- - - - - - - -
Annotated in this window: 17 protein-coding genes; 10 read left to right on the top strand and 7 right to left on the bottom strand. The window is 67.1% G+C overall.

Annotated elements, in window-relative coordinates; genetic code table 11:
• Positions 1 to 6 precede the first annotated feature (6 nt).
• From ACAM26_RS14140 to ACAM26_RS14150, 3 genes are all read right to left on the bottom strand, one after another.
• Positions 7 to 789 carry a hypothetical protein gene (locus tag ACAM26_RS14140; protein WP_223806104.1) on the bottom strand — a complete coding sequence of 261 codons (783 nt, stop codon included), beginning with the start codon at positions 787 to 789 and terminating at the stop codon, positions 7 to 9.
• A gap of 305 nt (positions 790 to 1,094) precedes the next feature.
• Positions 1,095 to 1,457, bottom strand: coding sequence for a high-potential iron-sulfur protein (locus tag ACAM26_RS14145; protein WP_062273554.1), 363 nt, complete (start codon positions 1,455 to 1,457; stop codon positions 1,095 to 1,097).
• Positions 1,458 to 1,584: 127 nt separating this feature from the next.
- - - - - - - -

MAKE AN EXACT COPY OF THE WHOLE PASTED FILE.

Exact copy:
Annotated in this window: 17 protein-coding genes; 10 read left to right on the top strand and 7 right to left on the bottom strand. The window is 67.1% G+C overall.

Annotated elements, in window-relative coordinates; genetic code table 11:
• Positions 1 to 6 precede the first annotated feature (6 nt).
• From ACAM26_RS14140 to ACAM26_RS14150, 3 genes are all read right to left on the bottom strand, one after another.
• Positions 7 to 789 carry a hypothetical protein gene (locus tag ACAM26_RS14140; protein WP_223806104.1) on the bottom strand — a complete coding sequence of 261 codons (783 nt, stop codon included), beginning with the start codon at positions 787 to 789 and terminating at the stop codon, positions 7 to 9.
• A gap of 305 nt (positions 790 to 1,094) precedes the next feature.
• Positions 1,095 to 1,457, bottom strand: coding sequence for a high-potential iron-sulfur protein (locus tag ACAM26_RS14145; protein WP_062273554.1), 363 nt, complete (start codon positions 1,455 to 1,457; stop codon positions 1,095 to 1,097).
• Positions 1,458 to 1,584: 127 nt separating this feature from the next.